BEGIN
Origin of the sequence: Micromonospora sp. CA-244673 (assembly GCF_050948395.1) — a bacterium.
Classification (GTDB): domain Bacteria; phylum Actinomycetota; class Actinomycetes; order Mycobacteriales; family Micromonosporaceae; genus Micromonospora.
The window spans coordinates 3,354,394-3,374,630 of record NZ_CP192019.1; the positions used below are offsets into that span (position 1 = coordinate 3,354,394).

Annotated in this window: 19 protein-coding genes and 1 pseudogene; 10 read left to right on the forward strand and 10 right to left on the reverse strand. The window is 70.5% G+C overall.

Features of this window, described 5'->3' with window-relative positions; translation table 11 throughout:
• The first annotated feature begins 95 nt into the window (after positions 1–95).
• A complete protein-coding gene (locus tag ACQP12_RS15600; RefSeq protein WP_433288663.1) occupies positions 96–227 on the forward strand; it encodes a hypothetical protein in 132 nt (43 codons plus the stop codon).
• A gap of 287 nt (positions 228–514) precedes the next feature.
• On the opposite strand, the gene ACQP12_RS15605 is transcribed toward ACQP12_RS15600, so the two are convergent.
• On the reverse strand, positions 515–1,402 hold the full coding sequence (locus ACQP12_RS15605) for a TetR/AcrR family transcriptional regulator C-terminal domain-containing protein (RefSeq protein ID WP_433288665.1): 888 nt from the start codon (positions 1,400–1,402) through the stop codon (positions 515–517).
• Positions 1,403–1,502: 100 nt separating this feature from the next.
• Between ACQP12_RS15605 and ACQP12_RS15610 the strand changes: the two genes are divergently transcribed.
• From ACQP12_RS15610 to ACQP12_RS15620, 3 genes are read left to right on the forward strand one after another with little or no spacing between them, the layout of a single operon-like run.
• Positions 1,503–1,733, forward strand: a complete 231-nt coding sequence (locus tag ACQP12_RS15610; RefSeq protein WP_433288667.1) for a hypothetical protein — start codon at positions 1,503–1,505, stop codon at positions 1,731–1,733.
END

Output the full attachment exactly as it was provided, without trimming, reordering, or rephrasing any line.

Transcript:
Origin of the sequence: Micromonospora sp. CA-244673 (assembly GCF_050948395.1) — a bacterium.
Classification (GTDB): domain Bacteria; phylum Actinomycetota; class Actinomycetes; order Mycobacteriales; family Micromonosporaceae; genus Micromonospora.
The window spans coordinates 3,354,394-3,374,630 of record NZ_CP192019.1; the positions used below are offsets into that span (position 1 = coordinate 3,354,394).

Annotated in this window: 19 protein-coding genes and 1 pseudogene; 10 read left to right on the forward strand and 10 right to left on the reverse strand. The window is 70.5% G+C overall.

Features of this window, described 5'->3' with window-relative positions; translation table 11 throughout:
• The first annotated feature begins 95 nt into the window (after positions 1–95).
• A complete protein-coding gene (locus tag ACQP12_RS15600; RefSeq protein WP_433288663.1) occupies positions 96–227 on the forward strand; it encodes a hypothetical protein in 132 nt (43 codons plus the stop codon).
• A gap of 287 nt (positions 228–514) precedes the next feature.
• On the opposite strand, the gene ACQP12_RS15605 is transcribed toward ACQP12_RS15600, so the two are convergent.
• On the reverse strand, positions 515–1,402 hold the full coding sequence (locus ACQP12_RS15605) for a TetR/AcrR family transcriptional regulator C-terminal domain-containing protein (RefSeq protein ID WP_433288665.1): 888 nt from the start codon (positions 1,400–1,402) through the stop codon (positions 515–517).
• Positions 1,403–1,502: 100 nt separating this feature from the next.
• Between ACQP12_RS15605 and ACQP12_RS15610 the strand changes: the two genes are divergently transcribed.
• From ACQP12_RS15610 to ACQP12_RS15620, 3 genes are read left to right on the forward strand one after another with little or no spacing between them, the layout of a single operon-like run.
• Positions 1,503–1,733, forward strand: a complete 231-nt coding sequence (locus tag ACQP12_RS15610; RefSeq protein WP_433288667.1) for a hypothetical protein — start codon at positions 1,503–1,505, stop codon at positions 1,731–1,733.